By January 23, 2019

EPCOR Water Rate Case Could Be Decided Jan. 25

By Robert Roy Britt — A long-running set of proposals for when and how much to change rates for EPCOR customers across 11 districts in Arizona, including the east side of Anthem, will likely be decided at the next meeting of the Arizona Corporation Commission, Friday, Jan. 25. The decision will determine if Anthem’s rates ultimately go up, down or stay roughly the same.

An Anthem EPCOR customer with a ⅝-inch line and ¾-inch meter currently pays $50.91 per month for up to 7,000 gallons (many residents use more than that). That rate does not include certain surcharges, nor does it include the wastewater portion of the bill.

Until recently, there were two options on the table. The suggested rates for both options, comparing to the above user scenario, were modified recently in a judge’s Recommended Opinion and Order (ROO) to the Corporation Commission. Here are the latest figures, according to Anthem Community Council:

Stand-Alone: Keep the districts separate. Anthem’s rates would jump to $81.01 and stay there until such time any other potential rate case were heard, which would likely be years.

Consolidation: All 11 districts would see new rates phase in over a five-year period, resulting in all customers ultimately paying the same rates. The latest suggested phase-in schedule by year, for Anthem:

  1. $55.89
  2. $52.41
  3. $49.04
  4. $45.50
  5. $41.97

All along, Anthem Community Council has advocated for consolidation vs. the stand-alone option. EPCOR has also advocated for consolidation. Sun City has advocated the opposite

Judge Recommends Stand-Alone

Significantly, the judge’s recent ROO recommended the stand-alone approach. Anthem Community Council and reps from some other districts continue to advocate for consolidation. But in light of the ROO, they recently proposed a third option: partial, regional consolidation.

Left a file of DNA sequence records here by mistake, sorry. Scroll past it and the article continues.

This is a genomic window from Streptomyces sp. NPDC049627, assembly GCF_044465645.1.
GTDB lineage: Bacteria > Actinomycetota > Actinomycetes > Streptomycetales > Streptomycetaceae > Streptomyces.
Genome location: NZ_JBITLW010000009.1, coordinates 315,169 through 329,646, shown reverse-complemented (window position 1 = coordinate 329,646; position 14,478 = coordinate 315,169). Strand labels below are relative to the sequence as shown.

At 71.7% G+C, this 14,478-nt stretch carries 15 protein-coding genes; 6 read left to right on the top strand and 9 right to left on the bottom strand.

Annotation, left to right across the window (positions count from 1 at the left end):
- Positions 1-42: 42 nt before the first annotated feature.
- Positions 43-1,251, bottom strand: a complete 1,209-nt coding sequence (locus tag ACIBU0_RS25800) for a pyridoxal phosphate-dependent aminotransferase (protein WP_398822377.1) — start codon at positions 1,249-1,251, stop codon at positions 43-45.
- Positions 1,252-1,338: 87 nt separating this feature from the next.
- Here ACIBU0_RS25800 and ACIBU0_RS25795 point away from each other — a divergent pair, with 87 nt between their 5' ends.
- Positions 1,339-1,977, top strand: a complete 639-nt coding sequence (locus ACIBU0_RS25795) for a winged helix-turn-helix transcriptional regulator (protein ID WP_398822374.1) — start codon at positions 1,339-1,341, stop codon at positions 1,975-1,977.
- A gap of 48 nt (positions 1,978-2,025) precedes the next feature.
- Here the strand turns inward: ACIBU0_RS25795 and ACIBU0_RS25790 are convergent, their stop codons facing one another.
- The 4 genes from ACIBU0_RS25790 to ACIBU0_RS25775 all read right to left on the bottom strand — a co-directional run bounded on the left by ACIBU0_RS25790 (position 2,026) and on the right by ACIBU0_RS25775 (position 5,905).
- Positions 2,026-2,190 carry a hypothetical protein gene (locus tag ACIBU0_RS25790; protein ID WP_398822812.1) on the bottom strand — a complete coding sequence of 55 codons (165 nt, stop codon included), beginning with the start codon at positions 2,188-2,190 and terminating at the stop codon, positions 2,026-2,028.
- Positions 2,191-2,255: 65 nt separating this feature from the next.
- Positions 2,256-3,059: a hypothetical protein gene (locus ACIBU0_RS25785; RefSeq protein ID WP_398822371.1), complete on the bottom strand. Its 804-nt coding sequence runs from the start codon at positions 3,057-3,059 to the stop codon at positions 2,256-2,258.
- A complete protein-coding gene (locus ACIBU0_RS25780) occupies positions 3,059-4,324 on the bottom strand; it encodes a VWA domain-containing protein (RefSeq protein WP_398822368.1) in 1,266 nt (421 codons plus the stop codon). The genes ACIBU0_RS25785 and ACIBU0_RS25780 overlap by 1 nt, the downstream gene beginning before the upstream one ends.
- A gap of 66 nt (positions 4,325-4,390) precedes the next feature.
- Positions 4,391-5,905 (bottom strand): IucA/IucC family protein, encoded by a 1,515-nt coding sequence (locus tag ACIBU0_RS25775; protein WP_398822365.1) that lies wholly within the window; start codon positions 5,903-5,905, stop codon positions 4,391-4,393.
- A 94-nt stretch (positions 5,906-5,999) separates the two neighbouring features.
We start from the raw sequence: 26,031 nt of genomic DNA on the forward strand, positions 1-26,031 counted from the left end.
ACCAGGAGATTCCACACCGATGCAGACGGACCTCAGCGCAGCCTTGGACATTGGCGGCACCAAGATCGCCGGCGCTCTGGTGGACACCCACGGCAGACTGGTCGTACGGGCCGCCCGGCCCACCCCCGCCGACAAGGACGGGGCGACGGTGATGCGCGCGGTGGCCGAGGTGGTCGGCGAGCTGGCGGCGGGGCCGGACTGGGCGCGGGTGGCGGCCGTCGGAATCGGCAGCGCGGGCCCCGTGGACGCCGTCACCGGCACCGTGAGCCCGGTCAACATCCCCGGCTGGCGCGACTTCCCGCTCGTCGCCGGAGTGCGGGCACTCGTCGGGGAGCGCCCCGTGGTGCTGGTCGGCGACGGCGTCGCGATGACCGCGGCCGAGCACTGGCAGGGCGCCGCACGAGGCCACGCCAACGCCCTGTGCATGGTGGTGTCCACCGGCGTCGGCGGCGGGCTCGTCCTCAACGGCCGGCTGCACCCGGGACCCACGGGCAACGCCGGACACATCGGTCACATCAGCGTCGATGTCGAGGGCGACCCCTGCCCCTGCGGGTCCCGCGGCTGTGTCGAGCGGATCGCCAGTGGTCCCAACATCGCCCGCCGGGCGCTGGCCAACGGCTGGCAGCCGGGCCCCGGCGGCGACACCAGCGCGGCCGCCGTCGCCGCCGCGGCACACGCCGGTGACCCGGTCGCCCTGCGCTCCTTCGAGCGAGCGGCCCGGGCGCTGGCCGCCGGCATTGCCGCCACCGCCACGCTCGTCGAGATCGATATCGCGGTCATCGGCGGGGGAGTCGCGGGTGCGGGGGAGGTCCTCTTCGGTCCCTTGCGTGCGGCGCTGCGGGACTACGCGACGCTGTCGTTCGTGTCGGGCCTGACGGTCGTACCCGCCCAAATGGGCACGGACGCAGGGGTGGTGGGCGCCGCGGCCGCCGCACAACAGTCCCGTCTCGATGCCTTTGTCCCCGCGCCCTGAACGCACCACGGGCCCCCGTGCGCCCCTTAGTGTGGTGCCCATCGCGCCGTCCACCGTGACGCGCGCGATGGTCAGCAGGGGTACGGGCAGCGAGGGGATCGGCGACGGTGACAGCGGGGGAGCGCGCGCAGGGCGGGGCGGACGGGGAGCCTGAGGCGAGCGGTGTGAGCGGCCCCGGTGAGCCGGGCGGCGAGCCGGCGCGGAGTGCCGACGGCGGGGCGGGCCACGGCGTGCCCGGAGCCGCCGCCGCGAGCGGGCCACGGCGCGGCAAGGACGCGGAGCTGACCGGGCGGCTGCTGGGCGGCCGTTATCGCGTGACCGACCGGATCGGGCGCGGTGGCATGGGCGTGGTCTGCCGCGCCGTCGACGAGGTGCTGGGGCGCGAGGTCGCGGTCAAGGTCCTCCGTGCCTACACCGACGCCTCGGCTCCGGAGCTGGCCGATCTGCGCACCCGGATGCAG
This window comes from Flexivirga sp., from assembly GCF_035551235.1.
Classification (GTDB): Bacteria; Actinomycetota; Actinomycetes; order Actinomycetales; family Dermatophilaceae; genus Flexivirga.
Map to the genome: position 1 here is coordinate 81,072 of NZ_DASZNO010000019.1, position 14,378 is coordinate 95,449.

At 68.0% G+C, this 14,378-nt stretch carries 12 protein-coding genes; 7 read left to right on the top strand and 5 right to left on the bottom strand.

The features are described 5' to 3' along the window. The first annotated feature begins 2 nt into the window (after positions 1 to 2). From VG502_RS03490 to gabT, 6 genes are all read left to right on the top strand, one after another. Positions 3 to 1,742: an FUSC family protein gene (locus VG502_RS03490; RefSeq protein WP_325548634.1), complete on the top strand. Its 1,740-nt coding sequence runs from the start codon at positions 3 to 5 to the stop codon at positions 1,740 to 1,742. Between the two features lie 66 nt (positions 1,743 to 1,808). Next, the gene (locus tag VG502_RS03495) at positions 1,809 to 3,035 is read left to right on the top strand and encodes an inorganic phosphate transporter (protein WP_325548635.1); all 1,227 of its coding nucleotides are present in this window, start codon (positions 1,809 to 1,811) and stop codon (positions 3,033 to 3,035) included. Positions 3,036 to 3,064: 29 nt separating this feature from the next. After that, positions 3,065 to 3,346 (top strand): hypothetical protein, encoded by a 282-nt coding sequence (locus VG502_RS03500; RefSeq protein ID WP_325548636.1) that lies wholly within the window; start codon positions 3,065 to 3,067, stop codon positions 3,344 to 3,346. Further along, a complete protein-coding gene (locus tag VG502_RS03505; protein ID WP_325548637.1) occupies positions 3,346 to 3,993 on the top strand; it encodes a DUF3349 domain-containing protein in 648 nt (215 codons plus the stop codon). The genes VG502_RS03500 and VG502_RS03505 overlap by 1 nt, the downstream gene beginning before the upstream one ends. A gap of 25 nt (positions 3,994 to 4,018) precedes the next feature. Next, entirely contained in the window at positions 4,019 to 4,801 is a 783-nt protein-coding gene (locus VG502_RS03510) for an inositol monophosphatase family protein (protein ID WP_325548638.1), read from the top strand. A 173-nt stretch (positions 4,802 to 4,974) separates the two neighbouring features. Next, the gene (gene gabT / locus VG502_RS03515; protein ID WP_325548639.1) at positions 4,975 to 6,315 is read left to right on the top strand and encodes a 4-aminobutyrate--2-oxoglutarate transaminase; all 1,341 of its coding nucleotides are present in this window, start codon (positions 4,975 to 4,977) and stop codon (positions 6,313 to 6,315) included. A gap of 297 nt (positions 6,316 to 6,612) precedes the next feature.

“Regional consolidation, if considered by the Commission at the hearing as a final-hour alternative, would result in Anthem’s rates staying almost the same as the current rate,” Council said in a statement.

The whole situation was discussed last week by the Corporation Commission, but no decision was made. The Commission issued a statement saying it plans to render a decision on Jan. 25.

Anthem Community Council plans to send reps to the hearing, and the public is welcome, but according to Council staff, it’s possible that no further input from the public will be accepted.

“The Council and other parties have spent a great deal of time and effort trying to convince the Commission to consolidate EPCOR’s water districts,” said Roger Willis, Anthem Community Council president. “We encourage as many Anthem residents as possible to attend the meeting this Friday to show that the community really deserves rate relief instead of rate shock.”

All Corporation Commission information related to this case can be found here. An overview by Anthem Community Council is here.

Open Meeting, Arizona Corporation Commission
9 a.m., Friday, Jan. 25
Hearing Room One
1200 W. Washington St.
Phoenix, 85007

Behind the Proposals

This information has been included in previous North Phoenix News articles on this topic:

Anthem water rates in recent years have been based on an analysis of 2008 rates, said EPCOR spokesperson Rebecca Stenholm. The last water rate hike for Anthem residents was in 2013, Willis said.

The rate changes, initially proposed by EPCOR, were based on increasing operating costs, including increased maintenance costs on aging equipment and things as diverse as higher electricity prices and the rising cost of chemicals used to treat water.

Also considered is what EPCOR says are $150 million in capital expenditures made in recent years to water facilities across the 11 districts, costs that have not been recovered from ratepayers, as well as $430 million in capital expenditures it expects over the next 10 years (including $20 million for Anthem). These infrastructure costs are atop normal operating expenses and, Stenholm explained, akin to the major repairs needed on an aging car.

A relatively new facility, like the one in Anthem, might just need “an oil change, new tires and some belts” in the early years, she said, but eventually it’ll need a new transmission, then at some point it’s time for a new car.

“Economies of scale are an important factor in consolidation,” Stenholm said. “We’re providing the same service across all those districts.”

This article was first published on North Phoenix News.


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